Paddle Care Guide

Paddle Care

Some people are very meticulous about their paddles and preserving them in pristine condition. Others may take care of their paddles but don’t really care about the dings and marks that are going to naturally occur on a paddle that is well loved and frequently played. And then there is a third group that you may be in, along with myself, who are lucky not to buy a new paddle every year due to the lack of care that we give our paddles.

When I am able to play pickleball, it is usually with my family, which means no one is able to watch the children. The adults take turns playing and watching the little ones. But every time I hear a cry, I have to stop playing in order to check on my daughter, feed her, change her, or any number of other things. By the time we leave, I am tossing my paddle into my diaper bag and hustling out to the car, where I end up leaving my paddle in the backseat. By the time we get home and manage to get everyone inside, the paddle is usually left in the car in freezing or blistering conditions.

I have worked as a customer service manager for Selkirk Sport and have spoken with a plethora of customers in each of these categories. There are those who do their best to responsibly care for their paddles, and those few who couldn't care less about what happens to their paddles.

For those of you hoping to learn how to better care for your paddle, here are a few easy habits you can implement to keep your paddle looking new and performing at its best.

Cleaning

Clean your paddle. The face and edge guard of your paddle can be cleaned with a glass cleaner and lint-free cloth. The graphics are going to wear over time; it’s the nature of any sport where you make contact with a ball. Do not worry if that happens to your paddle; it is a sign of a well-loved and well-used paddle.

Preserving the Grip

The handle is going to build up grime from your sweat and dead skin. Take a moment to wipe it off with a towel or damp cloth after play. This will help to preserve the life of your grip. At some point though, you may want to replace the grip. Replacing the grip is easy and can be done at home. Depending on your particular grip, you will be able to tell over time if the grip has lost its tackiness or cushion and should be replaced. How often you replace it really depends on how much you play and how much it matters to you.

Extreme Temperatures

Try to keep your paddle from extremes temperatures. If you live in colder temperatures, try not to keep your paddle in the trunk of your car or in your garage. Cold air can make objects more brittle and, therefore, more likely to break. You also do not want to leave your paddle sitting out in extreme heat. The paddle face can become softer after laying on a searing hot court with the sun beating down on it. It is also not a great idea to submerge your paddle in water or any other liquid. Most paddles have a honeycomb core that could trap water inside of your paddle.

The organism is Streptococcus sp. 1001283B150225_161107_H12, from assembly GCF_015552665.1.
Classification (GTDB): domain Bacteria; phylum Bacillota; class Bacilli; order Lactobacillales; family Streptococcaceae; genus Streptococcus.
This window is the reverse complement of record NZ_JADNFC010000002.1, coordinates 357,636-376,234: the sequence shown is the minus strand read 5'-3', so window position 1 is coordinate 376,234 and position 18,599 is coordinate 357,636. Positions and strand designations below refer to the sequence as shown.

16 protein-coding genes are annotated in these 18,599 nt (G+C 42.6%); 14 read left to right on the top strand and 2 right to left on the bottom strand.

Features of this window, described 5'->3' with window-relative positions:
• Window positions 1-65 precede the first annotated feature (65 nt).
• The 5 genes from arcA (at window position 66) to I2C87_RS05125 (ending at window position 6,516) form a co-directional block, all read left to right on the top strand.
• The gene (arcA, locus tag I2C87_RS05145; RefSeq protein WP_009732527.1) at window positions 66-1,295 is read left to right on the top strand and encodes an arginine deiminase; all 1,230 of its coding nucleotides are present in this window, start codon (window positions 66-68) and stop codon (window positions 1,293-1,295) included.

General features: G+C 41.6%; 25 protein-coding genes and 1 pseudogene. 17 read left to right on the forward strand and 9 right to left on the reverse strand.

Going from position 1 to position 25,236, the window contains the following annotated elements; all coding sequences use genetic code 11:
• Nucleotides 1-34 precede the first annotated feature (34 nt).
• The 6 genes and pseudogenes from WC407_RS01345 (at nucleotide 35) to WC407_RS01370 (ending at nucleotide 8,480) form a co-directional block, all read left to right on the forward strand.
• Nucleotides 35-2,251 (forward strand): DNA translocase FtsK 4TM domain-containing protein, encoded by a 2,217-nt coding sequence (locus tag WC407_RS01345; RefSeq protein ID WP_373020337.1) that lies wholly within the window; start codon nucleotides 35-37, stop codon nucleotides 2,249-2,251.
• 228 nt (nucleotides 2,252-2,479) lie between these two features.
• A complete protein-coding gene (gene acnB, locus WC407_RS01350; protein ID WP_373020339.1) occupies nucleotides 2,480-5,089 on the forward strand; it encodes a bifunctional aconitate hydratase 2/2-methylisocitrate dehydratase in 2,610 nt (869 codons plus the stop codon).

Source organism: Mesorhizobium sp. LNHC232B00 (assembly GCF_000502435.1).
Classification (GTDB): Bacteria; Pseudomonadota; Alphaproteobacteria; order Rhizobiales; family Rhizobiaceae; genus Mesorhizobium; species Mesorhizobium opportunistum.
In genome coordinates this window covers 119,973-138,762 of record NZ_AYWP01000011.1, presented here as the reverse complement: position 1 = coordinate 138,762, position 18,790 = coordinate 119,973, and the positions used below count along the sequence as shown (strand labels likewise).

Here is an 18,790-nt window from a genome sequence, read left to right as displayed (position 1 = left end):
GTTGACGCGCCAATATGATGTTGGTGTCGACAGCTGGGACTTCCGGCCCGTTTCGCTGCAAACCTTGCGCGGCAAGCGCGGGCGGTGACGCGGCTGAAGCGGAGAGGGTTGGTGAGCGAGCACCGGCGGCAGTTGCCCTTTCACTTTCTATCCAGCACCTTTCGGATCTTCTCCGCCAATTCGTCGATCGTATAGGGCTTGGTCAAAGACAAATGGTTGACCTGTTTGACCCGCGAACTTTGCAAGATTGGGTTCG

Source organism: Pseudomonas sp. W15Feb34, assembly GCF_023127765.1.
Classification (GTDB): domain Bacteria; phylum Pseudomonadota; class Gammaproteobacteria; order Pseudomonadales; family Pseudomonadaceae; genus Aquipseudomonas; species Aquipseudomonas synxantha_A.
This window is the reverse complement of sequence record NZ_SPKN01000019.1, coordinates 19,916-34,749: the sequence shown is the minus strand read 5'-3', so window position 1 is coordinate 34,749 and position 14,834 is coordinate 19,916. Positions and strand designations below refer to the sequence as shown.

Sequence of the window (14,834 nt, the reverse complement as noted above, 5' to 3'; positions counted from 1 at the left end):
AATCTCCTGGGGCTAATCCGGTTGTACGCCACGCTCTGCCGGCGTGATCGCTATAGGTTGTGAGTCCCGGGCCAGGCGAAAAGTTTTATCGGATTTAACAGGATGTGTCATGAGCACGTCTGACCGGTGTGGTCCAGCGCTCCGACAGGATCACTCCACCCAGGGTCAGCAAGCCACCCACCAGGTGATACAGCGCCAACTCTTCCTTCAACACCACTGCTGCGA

Being Careful

The final tip for taking care of your paddle is to be gentle with it. Take a moment to look at your edge guard. The amount of wear and tear along your edgeguard is indicative of how often you hit the ground with your paddle. Most paddle manufacturers have lifetime warranties for their paddles, but these typically just cover manufacturer defects, not user error.

If you are about to take a tumble, treat your paddle like you would your wrist. Don’t land on it. Paddles were not designed to prop up over 100 pounds of dead weight.

Sometimes in the heat of the moment, someone (not you of course) may get a little hot-tempered. Paddles not designed to be smashed against the ground in fits of fury. Find another, less destructive way of cooling off.

Be mindful of where you place your paddle when not actively playing. Is it in your bag? Make sure your keys or metal water bottle are not scraping against it. This can cause undue wear on the graphics. Is your bag laying somewhere where other players can step on it? Or where people might just toss their own bags right on top of it? Be mindful of where your paddle is because other might accidentally damage it.

How Long Do Paddles Last?

Most paddles will last between 1-5 years depending on use and how well it is cared for. Selkirk offers a lifetime warranty on any manufacturer defects. However, paddles will have natural wear and tear and may suffer from negligence. In addition, with the fast pace paddle technology advancements, paddles become obsolete about every 2-3 years.

Add a couple of these suggestions into your daily pickleball routine to keep your paddle looking and feeling pristine. If you ever do have an issue with your paddle, contact Selkirk. They will be more than happy to help you with any issues.

By Lauren Barnes